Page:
Postmodernism and social progress

In the postmodernist thought steadily gaining ground from the 1980s, the grandiose claims of the modernizers are steadily eroded, and the very concept of social progress is again questioned and scrutinized. In the new vision, radical modernizers like Stalin and Mao appear as totalitarian despots, whose vision of social progress is held to be totally deformed.

Postmodernists question the validity of 19th century and 20th century notions of progress - both on the capitalist and the Marxist side of the spectrum. They argue that both capitalism and Marxism over-emphasize technological achievements and material prosperity while ignoring the value of inner happiness and peace of mind. Postmodernism posits that both dystopia and utopia are one and the same, over arching grand narratives with impossible conclusions. The romanticism of our past due to present discontent has set western society into a state of nostalgia where modernism is feared. Here the past is re-presented as solution to our current problems.

Four recent trends of thought about social progress

In the present time, this trend of thought about social progress leads to four main kinds of responses:

  • Neo-conservatism, which returns to the old idea that nothing ever truly changes in the human condition, and the eternal values of religion. The ability of people to change anything other than themselves is vastly overrated. Here, the emphasis is on honoring a traditional way of life which proved itself as superior in the past, to which we should adhere.
  • Neo-liberalism, which affirms the power and potential of change, but only on a personal, individual level. The idea that the state should be an instrument of social betterment in society as a whole is totally rejected; only free choices made in markets can hold any promise of social progress.
  • Socialism, which argues that state direction of social progress could have very important positive results; at the simplest level, would be able to help the poor by taking from the rich. This leads to the defense of public services and assets, and the case for heavy regulation of market activity.
  • Various strands of new radicalism, which begin to question again the objective criteria by which we could measure human social progress. For example, labor productivity might be a criterion of social progress, but how about infant mortality? This kind of thinking rejects the political traditions of the past, and argues that a variety of criteria must be applied to assess social progress. In some cases, this leads to new charters for the moral criteria to which a society should aspire; in other cases, authentic lived experience in society with all its complexities is emphasized.

Notes

  1. ^ The following annotated reference list appears in J. B. Bury's definitive study: The Idea of Progress, published in 1920 and available in full on the web:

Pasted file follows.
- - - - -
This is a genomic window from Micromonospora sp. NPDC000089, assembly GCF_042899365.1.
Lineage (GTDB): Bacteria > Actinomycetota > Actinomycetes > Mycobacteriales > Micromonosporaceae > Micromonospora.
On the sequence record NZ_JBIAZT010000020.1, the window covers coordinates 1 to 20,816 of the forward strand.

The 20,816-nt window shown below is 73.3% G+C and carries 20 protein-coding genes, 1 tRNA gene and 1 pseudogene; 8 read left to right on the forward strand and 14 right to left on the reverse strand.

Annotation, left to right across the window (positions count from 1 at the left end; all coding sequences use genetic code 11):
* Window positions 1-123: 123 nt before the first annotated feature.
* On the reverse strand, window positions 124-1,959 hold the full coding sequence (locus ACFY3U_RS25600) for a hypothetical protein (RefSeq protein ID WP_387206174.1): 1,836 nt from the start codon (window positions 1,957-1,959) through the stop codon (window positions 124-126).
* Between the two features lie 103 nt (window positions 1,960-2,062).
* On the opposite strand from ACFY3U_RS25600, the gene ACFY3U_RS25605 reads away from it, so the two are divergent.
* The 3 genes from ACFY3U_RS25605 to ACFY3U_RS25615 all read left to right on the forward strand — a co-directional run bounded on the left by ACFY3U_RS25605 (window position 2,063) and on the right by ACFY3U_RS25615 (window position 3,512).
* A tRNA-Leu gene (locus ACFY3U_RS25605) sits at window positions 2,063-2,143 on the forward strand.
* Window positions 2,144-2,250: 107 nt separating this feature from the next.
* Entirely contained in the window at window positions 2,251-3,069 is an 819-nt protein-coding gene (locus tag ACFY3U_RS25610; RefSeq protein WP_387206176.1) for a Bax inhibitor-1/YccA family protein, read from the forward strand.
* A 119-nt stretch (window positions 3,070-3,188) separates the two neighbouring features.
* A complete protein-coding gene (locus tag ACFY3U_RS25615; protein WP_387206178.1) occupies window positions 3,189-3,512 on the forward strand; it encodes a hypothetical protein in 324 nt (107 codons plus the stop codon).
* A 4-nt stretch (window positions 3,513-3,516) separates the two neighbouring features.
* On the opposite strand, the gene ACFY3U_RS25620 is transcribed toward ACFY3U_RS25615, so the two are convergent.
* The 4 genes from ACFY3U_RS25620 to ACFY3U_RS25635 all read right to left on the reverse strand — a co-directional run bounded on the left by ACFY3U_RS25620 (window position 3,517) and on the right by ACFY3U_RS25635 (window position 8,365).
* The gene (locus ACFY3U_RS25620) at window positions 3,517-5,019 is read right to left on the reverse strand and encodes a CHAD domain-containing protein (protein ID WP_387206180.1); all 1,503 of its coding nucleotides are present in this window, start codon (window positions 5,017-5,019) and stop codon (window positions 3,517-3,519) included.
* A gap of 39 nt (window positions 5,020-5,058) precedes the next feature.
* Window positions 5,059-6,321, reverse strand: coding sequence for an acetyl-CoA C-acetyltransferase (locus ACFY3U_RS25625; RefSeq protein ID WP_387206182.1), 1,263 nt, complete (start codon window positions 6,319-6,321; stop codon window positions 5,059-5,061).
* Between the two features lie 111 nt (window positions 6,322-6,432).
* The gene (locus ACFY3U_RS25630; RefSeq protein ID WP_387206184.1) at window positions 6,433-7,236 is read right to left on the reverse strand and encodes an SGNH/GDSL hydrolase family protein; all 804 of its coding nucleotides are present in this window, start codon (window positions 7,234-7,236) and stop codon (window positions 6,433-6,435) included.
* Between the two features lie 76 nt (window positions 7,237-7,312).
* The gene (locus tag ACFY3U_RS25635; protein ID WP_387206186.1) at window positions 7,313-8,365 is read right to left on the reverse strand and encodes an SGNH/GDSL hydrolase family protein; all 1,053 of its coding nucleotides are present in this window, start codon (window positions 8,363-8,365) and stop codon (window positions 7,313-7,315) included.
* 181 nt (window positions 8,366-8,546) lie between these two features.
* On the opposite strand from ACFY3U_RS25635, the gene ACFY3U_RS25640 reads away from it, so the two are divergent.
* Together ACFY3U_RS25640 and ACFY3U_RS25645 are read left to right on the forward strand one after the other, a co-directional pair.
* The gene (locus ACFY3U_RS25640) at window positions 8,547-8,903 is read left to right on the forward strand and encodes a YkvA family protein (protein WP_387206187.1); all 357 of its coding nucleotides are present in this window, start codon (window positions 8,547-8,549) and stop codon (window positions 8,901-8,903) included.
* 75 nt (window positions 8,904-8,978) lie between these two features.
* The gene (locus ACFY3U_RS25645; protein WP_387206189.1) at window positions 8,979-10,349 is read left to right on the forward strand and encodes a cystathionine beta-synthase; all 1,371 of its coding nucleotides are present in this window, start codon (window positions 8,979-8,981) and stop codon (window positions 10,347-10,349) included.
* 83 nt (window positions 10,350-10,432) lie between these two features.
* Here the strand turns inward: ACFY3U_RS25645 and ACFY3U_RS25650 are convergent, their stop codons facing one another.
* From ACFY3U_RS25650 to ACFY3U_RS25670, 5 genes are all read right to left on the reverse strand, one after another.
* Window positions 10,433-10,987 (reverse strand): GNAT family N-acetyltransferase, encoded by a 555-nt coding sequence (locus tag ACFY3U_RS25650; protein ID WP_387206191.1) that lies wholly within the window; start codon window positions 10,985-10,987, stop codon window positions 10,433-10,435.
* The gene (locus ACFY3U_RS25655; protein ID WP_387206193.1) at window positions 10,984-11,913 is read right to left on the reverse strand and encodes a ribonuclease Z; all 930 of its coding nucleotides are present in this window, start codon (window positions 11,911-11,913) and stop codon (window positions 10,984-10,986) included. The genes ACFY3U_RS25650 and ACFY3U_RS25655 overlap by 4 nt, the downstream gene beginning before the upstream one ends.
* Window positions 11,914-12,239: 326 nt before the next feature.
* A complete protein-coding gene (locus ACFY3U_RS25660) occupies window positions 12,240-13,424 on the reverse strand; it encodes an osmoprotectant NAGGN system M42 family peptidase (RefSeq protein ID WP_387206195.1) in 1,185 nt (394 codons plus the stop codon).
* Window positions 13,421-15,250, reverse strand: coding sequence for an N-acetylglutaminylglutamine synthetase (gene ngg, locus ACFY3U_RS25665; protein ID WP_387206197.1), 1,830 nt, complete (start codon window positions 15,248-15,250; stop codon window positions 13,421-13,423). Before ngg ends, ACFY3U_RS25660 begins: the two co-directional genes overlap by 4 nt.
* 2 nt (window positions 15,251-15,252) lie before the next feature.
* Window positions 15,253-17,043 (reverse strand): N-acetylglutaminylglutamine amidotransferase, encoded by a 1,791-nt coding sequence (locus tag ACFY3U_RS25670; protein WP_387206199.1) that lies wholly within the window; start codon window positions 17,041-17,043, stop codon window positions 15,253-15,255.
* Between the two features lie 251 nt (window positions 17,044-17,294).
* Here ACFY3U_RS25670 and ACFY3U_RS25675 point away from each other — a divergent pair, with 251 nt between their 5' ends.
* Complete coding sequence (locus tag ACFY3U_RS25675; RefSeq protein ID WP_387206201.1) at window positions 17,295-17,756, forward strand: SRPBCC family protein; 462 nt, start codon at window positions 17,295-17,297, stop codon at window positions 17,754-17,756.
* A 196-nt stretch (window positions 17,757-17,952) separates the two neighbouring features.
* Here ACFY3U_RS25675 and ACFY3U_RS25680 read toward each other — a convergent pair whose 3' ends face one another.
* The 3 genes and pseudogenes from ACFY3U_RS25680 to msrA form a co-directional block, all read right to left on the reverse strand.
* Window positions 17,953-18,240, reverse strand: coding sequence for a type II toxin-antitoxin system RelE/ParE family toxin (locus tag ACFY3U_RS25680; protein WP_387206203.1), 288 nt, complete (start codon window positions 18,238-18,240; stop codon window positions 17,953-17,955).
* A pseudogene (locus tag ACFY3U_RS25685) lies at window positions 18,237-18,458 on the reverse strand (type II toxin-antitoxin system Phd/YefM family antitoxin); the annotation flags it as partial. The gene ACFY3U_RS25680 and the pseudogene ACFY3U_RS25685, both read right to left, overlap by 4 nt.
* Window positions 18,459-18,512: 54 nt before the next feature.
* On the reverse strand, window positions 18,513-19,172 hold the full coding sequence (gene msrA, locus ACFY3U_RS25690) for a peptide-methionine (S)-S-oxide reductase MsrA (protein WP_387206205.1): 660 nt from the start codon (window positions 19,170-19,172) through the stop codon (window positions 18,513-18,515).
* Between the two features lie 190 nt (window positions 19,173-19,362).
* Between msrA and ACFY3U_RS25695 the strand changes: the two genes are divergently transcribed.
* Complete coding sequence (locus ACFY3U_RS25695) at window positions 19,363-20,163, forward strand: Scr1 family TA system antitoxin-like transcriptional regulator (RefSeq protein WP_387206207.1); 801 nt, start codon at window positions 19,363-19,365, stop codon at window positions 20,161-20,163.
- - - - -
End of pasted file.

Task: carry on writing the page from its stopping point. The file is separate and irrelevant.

The history of the idea of Progress has been treated briefly and partially by various French writers; e.g. Comte, Cours de philosophie positive, vi. 321 sqq.; Buchez, Introduction a la science de l'histoire, i. 99 sqq. (ed. 2, 1842); Javary, De l'idee de progres (1850); Rigault, Histoire de la querelle des Anciens et des Modernes (1856); Bouillier, Histoire de la philosophie cartesienne (1854); Caro, Problemes de la morale sociale (1876); Brunetiere, "La Formation de l'idee de progres", in Etudes critiques, 5e serie. More recently M. Jules Delvaille has attempted to trace its history fully, down to the end of the eighteenth century. His Histoire de l'idee de progres (1910) is planned on a large scale; he is erudite and has read extensively. But his treatment is lacking in the power of discrimination. He strikes one as anxious to bring within his net, as theoriciens du progres, as many distinguished thinkers as possible; and so, along with a great deal that is useful and relevant, we also find in his book much that is irrelevant. He has not clearly seen that the distinctive idea of Progress was not conceived in antiquity or in the Middle Ages, or even in the Renaissance period; and when he comes to modern times he fails to bring out clearly the decisive steps of its growth. And he does not seem to realize that a man might be "progressive" without believing in, or even thinking about, the doctrine of Progress. Leonardo da Vinci and Berkeley are examples. In my Ancient Greek Historians (1909) I dwelt on the modern origin of the idea (p. 253 sqq.). Recently Mr. R. H. Murray, in a learned appendix to his Erasmus and Luther, has developed the thesis that Progress was not grasped in antiquity (though he makes an exception of Seneca), -- a welcome confirmation.

Quotes

"The reasonable man adapts himself to the world. The unreasonable man persists in trying to adapt the world to himself. Therefore, all progress depends on the unreasonable man." - George Bernard Shaw

"As it will be in the future, it was at the birth of Man There are only four things certain since Social Progress began. That the Dog returns to his Vomit and the Sow returns to her Mire" - Rudyard Kipling

See also

Further reading

External links